History's Women: Amazing Moms: Lady Fanshawe: Notable for Conjugal AffectionLady Fanshawe
Notable for Conjugal Affection
1625 – 1680 A.D.

Anne Harrison Fanshawe, the eldest daughter of Sir John Harrison, of Balls, England, was born in London, March 25, 1625. Her mother was Margaret Fanshawe, of an ancient and highly respectable family; and, what was of more importance to her daughter, she was an eminently pious as well as an accomplished woman. When about nineteen, Anne Harrison married Sir Richard Fanshawe, a relative of her mother. He was a lawyer, went abroad with his wife, and was finally appointed secretary to the English ambassador at the Spanish court.

As a supporter of Charles II., he was taken and imprisoned after the battle of Worcester, during which imprisonment his wife exhibited the highest form of devotion. He as finally released, on heavy bail, and was joined by her at Tankerslys Park, Yorkshire, where husband and wife devoted themselves to literary pursuits. After the restoration, Sir Richard was sent to the court of Portugal, and subsequently to Spain. While occupying the latter post, he suddenly died.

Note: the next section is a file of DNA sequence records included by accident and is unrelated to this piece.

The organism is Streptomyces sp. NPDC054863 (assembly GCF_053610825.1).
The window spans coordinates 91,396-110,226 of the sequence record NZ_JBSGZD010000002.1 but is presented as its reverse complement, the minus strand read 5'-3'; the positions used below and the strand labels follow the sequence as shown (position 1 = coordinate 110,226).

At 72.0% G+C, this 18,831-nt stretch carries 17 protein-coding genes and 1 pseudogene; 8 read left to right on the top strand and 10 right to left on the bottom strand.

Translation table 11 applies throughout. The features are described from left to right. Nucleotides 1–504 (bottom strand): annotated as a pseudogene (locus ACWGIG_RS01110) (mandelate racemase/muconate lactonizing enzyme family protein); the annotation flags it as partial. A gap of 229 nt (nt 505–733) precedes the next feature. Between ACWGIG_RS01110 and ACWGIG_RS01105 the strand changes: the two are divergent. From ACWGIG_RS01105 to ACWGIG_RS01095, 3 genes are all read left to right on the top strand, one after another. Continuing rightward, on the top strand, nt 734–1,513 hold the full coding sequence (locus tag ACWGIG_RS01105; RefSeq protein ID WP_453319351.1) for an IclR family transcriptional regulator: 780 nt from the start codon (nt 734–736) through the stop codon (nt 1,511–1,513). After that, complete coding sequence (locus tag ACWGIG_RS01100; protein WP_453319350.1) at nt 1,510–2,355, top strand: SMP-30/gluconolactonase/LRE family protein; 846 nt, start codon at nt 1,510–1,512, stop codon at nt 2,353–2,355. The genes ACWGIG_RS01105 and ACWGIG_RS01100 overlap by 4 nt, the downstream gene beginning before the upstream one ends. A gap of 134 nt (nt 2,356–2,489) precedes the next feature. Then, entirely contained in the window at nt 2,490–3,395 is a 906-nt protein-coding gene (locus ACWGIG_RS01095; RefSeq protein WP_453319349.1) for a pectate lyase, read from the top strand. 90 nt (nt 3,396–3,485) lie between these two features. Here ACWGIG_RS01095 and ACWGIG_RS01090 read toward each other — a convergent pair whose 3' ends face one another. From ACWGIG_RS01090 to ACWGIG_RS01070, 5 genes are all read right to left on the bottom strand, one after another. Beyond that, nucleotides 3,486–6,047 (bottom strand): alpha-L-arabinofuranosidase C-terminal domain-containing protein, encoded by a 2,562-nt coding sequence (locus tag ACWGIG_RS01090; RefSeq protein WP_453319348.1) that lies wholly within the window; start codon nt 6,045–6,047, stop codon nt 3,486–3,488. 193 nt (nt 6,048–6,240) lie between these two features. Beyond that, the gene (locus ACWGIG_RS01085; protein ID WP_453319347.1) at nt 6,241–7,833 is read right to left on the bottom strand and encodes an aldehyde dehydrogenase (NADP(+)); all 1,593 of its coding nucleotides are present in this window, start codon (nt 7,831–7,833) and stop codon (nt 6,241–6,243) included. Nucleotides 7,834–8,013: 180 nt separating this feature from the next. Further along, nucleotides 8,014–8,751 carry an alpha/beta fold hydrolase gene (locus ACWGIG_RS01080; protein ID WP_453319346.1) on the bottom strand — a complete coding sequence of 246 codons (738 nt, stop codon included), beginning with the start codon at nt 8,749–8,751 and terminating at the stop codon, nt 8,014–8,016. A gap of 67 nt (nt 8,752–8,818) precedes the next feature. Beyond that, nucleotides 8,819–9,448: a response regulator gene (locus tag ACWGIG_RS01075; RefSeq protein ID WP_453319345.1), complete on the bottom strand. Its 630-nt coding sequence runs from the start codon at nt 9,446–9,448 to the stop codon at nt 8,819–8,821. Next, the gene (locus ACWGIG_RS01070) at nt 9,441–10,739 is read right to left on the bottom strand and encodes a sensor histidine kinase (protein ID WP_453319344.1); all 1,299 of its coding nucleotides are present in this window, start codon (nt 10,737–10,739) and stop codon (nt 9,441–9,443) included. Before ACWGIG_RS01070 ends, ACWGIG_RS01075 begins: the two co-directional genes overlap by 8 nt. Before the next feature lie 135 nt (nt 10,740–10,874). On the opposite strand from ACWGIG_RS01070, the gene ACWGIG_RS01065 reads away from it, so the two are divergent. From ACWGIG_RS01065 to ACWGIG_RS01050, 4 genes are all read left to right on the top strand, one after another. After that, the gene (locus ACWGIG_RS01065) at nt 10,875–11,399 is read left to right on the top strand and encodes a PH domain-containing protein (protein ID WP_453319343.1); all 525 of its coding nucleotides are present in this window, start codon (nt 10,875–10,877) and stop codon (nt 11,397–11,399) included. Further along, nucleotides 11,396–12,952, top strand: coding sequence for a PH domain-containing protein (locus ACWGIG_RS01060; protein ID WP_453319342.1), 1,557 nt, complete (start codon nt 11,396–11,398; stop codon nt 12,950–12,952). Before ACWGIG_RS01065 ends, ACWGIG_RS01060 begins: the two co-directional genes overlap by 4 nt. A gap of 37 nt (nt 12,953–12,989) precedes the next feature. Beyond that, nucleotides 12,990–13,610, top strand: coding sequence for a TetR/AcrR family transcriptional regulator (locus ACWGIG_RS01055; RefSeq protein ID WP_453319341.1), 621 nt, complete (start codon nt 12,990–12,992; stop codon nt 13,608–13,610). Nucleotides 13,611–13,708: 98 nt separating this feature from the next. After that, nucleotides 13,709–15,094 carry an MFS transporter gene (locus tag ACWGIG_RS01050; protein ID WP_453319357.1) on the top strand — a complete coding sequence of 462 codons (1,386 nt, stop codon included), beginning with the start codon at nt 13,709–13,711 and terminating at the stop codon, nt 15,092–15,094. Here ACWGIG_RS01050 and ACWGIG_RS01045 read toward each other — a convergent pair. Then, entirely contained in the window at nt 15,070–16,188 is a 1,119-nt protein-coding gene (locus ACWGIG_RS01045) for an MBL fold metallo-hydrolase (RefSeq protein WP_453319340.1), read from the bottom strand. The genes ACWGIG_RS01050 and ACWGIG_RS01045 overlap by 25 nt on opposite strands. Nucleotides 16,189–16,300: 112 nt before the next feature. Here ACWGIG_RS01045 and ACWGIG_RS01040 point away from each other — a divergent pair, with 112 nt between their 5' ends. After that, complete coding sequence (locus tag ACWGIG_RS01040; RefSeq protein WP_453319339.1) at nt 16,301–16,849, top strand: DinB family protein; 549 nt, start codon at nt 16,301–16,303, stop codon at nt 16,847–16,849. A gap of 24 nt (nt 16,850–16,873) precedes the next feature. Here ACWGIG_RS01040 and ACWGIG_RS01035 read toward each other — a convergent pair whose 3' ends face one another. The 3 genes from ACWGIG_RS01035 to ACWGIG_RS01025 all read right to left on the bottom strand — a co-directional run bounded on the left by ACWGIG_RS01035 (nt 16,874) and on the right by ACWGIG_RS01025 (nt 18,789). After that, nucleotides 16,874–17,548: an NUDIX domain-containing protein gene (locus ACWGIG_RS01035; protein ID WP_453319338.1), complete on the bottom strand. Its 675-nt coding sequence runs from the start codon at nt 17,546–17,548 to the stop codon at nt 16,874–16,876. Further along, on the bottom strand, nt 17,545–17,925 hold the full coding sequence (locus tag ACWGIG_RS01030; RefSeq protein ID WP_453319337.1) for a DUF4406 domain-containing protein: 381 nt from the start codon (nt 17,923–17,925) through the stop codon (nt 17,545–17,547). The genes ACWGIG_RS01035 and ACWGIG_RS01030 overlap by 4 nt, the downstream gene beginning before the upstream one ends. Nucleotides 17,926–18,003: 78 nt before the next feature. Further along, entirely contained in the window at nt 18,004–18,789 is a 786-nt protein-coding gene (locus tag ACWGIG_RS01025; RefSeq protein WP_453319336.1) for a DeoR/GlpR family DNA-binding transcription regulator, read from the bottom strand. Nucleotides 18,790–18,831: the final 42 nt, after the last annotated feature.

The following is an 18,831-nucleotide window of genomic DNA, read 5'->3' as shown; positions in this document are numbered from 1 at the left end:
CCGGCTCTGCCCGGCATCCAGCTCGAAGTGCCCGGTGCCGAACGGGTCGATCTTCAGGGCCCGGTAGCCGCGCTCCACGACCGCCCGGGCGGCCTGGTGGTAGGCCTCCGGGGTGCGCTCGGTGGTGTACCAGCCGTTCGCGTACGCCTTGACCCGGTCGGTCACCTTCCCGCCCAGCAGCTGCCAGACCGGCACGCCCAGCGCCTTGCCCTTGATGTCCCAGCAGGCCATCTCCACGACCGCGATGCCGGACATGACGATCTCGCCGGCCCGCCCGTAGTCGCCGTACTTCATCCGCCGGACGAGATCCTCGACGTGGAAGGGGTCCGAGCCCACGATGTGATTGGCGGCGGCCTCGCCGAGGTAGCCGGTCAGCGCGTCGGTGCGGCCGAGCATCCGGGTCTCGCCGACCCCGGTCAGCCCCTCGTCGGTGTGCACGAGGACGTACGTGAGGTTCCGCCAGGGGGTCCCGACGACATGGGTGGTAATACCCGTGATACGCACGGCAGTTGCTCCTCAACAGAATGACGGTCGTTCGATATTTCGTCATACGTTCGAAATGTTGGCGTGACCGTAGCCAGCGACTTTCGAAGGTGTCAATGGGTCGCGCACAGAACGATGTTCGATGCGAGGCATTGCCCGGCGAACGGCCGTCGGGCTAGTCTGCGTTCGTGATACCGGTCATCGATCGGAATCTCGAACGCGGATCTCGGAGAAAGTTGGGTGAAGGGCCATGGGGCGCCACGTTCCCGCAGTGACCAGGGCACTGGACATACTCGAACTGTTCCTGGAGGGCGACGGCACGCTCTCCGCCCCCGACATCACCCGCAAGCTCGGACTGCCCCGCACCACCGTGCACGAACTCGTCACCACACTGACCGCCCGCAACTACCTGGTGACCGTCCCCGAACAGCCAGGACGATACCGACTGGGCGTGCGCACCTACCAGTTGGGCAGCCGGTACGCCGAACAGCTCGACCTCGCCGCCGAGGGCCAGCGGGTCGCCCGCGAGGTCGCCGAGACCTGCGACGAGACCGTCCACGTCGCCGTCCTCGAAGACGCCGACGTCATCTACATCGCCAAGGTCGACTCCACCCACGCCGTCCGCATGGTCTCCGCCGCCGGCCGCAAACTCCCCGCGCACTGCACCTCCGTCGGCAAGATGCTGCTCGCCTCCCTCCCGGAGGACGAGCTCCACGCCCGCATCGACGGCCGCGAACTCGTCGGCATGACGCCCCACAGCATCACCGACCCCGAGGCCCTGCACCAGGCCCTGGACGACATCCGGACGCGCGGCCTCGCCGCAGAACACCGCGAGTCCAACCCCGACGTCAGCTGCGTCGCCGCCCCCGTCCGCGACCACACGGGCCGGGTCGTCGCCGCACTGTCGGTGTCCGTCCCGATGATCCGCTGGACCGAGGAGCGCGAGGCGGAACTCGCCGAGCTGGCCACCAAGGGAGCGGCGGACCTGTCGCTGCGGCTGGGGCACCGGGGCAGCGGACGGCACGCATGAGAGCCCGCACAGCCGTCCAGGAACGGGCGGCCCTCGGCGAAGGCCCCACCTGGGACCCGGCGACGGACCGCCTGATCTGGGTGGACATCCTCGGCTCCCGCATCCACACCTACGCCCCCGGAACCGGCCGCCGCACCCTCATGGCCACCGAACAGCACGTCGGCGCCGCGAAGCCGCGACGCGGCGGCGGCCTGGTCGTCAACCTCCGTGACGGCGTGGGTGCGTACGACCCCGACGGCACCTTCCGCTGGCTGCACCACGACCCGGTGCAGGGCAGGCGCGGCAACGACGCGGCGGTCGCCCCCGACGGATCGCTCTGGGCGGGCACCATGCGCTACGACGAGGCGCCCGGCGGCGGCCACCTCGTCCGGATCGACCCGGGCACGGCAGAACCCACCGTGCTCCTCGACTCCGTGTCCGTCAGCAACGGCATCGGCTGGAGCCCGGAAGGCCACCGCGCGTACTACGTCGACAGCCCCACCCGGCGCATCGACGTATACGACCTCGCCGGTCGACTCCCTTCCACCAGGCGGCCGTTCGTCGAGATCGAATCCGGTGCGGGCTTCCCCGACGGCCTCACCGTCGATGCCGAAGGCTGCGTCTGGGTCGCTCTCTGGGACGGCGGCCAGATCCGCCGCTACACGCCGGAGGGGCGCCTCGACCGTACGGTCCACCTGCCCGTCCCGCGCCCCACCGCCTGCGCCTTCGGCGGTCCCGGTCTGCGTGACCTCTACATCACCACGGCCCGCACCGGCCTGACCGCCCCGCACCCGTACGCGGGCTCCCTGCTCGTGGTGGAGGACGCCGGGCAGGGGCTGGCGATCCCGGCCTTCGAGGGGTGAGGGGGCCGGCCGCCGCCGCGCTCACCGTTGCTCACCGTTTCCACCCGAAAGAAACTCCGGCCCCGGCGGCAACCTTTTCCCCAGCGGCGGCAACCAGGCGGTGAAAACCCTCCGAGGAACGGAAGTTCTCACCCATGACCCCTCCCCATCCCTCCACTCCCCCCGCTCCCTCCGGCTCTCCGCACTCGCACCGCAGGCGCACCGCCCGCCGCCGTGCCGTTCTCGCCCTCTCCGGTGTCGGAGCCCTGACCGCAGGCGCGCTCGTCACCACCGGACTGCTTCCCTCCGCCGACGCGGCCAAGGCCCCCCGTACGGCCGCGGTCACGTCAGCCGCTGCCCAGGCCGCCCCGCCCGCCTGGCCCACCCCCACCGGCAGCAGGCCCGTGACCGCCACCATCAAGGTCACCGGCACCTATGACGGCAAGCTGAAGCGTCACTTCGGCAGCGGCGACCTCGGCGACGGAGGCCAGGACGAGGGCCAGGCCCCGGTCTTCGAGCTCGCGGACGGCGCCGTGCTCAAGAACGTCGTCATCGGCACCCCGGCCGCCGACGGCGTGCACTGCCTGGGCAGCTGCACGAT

The queen of Spain was so moved by the desolation of the heart-broken widow, that she offered her a pension of thirty thousand ducats per annum [sic] if she would embrace the Catholic religion. Lady Fanshawe was deeply grateful for this kindly interest, but refused to accept any favors with such conditions attached.

Through the financial assistance of Anne of Austria, the remains of Sir Richard were sent to England for internment and subsequently Lady Fanshawe erected a handsome monument to the memory of her husband. Their union of twenty-two years had been a pattern of conjugal fidelity and happiness; the widow continue to as constant to the memory of the dear departed she had been in her affection to him while he lived. Her whole aim and plan was to educate her children; and she wrote her own Memoir “for her dearly and only son.” She survived her husband fourteen years, dying January, 1680.


Reference: Woman: Her Position, Influence and Achievement Throughout the Civilized World. Designed and Arranged by William C. King. Published in 1900 by The King-Richardson Co. Copyright 1903 The King-Richardson Co.